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Thread: Status of Pascal

  1. #111
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    I would've only had time to do that during compilation...

    I distinctly recall not using the mouse in the IDE. I also seem to remember that many keystrokes from TP4 were changed by TP6 which irritated me. I'm not sure what they were, probably Wordstar style block commands or something.

  2. #112

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    Quote Originally Posted by Trixter View Post
    If you have a measured example of that behavior, send me a PM, maybe I can figure out what's going on in your code.
    I will look for an example.
    With kind regards / met vriendelijke groet, Ruud Baltissen

    www.baltissen.org

  3. #113

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    Hallo Trixter,

    Quote Originally Posted by Ruud View Post
    I will look for an example.
    I'm sorry but I think those programs were my assemblers and disassemblers and these have moved FreePascal quite some time ago (10 years?). I clearly understand your arguments but in those days it was a fact. But adding more and more functions and supporting more CPUs the tools didn't only get more memory hungry but I ran against this 64 KB barrier again and again. So at the end I had to switch to FreePascal. But doing so I got another idea: it were multi-pass assemblers. So why not reading the source code into memory the first time and start the disassembly from there? That worked out fine. And two things: FPC improved in time and PCs became faster and faster in time. Source code that took "ages" now are handled in seconds.
    Just my two cents: could it be that handling the files was handled better by TP in those days?
    With kind regards / met vriendelijke groet, Ruud Baltissen

    www.baltissen.org

  4. #114
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    Quote Originally Posted by Ruud View Post
    Just my two cents: could it be that handling the files was handled better by TP in those days?
    It depends on what very early versions of FP were doing. Without seeing your code, there's no way to tell.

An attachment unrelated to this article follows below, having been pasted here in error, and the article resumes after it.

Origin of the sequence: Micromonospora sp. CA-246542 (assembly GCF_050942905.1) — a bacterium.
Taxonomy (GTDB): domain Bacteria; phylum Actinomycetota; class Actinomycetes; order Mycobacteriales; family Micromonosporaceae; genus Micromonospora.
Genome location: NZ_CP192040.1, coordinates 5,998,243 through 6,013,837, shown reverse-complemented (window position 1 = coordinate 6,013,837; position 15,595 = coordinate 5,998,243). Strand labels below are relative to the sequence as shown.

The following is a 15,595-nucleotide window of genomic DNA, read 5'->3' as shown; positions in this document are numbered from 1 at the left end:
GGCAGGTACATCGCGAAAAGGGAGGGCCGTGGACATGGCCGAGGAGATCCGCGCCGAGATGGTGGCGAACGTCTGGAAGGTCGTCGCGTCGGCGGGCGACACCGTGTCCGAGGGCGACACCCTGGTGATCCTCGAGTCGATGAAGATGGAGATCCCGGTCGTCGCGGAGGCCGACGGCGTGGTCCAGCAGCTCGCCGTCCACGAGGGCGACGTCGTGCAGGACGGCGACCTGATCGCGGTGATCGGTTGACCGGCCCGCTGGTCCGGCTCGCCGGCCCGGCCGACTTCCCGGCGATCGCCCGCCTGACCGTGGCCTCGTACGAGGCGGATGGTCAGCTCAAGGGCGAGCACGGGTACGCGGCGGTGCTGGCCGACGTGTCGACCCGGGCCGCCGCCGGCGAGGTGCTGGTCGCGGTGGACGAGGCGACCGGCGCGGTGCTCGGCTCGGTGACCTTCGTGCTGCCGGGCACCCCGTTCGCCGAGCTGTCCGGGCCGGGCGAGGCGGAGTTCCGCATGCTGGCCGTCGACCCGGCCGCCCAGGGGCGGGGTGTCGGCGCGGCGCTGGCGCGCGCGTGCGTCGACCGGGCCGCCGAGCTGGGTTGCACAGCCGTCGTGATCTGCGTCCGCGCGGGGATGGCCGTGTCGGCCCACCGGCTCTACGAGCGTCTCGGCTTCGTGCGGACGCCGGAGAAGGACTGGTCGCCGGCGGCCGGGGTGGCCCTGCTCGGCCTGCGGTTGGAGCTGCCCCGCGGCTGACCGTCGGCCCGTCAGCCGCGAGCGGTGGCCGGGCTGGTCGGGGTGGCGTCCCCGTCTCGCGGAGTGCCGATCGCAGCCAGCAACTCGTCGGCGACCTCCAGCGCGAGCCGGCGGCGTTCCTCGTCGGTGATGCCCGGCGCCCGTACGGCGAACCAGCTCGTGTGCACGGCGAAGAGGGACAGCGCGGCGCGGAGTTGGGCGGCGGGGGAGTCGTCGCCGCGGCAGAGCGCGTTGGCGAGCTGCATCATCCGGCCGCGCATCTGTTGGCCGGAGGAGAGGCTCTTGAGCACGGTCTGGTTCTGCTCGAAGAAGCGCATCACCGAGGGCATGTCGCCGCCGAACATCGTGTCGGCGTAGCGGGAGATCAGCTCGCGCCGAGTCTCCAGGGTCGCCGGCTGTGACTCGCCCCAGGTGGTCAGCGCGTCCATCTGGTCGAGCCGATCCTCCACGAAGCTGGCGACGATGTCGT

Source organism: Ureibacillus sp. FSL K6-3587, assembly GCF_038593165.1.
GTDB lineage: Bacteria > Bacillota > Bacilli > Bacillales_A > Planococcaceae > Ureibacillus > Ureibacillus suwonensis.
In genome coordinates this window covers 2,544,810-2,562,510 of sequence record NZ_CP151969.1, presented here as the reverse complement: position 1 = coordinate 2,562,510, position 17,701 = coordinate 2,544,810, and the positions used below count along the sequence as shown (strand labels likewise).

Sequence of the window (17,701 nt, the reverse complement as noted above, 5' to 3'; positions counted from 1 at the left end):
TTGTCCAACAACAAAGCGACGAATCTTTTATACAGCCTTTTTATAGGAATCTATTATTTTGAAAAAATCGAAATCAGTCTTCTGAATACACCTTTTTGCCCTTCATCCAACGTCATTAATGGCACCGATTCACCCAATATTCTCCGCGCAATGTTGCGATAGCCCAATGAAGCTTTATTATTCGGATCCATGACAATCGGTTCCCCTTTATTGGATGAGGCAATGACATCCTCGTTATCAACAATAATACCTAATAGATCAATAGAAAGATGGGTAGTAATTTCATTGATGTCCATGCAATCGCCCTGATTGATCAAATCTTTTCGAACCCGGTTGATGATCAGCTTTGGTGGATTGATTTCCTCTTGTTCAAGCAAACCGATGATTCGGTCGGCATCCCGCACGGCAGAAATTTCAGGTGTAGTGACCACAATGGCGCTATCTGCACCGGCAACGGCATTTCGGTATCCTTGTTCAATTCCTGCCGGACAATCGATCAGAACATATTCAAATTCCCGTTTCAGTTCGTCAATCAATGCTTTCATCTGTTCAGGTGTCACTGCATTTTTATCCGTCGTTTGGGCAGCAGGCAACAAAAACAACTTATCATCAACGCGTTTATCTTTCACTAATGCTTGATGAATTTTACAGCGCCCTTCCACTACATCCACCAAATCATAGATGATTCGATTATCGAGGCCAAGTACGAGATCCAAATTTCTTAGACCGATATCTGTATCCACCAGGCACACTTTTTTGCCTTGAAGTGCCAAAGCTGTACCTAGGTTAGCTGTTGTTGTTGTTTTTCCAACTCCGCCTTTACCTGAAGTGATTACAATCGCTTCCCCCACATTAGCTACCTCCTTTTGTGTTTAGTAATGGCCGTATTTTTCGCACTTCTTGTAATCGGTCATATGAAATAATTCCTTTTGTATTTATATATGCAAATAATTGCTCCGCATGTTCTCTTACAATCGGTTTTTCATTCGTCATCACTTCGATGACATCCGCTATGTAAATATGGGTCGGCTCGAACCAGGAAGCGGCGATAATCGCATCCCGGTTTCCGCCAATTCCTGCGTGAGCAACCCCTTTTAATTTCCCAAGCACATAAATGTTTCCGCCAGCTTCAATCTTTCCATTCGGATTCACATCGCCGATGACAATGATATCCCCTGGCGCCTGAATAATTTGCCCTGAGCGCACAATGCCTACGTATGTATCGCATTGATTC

For very early versions of FP, and for specific workloads, it is possible 32-bit protected-mode FP programs were slower when it came to heavy I/O via DOS calls. It is also possible that early versions of FP created much larger code that didn't fit inside the L2 cache of your system, whereas TP did. But those would be only two use cases, which isn't enough to make the blanket statement "a program run under TP7 is about three times as fast as the same program run under FP" as you did. For most compute- or memory-hungry workloads, even a suboptimal 32-bit pmode program should drastically outperform a 16-bit real-mode program
    Offering a bounty for:
    - The software "Overhead Express" (doesn't have to be original, can be a copy)
    - A working Sanyo MBC-775, Olivetti M24, or Logabax 1600
    - Documentation and original disks for: Panasonic Sr. Partner, Zenith Z-160 series
    - Music Construction Set, IBM Music Feature edition (has red sticker on front stating IBM Music Feature)

  5. #115

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    Quote Originally Posted by Trixter View Post
    Without seeing your code, there's no way to tell.
    Not needed, IMHO. I (still) only use two type of files: TEXT for the source and log files and "file of byte" for the generated binaries. For every pass the lines were read and handled one by one. Three passes handle most type of files but if a weird nesting of variables was used, more passes were added. The binaries were generated after the last pass.

    even a suboptimal 32-bit pmode program should drastically outperform a 16-bit real-mode program
    It sounds more than reasonable but... no offense meant or taken but it was what I experienced, I even used my watch to verify numbers. Maybe there were other things that played a role like programs running in the background.
    With kind regards / met vriendelijke groet, Ruud Baltissen

    www.baltissen.org

  6. #116
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    Most likely it was your use of TEXT file types without buffers. FP probably had very basic handling of the TEXT type in the early days; it was likely unbuffered.
    Offering a bounty for:
    - The software "Overhead Express" (doesn't have to be original, can be a copy)
    - A working Sanyo MBC-775, Olivetti M24, or Logabax 1600
    - Documentation and original disks for: Panasonic Sr. Partner, Zenith Z-160 series
    - Music Construction Set, IBM Music Feature edition (has red sticker on front stating IBM Music Feature)

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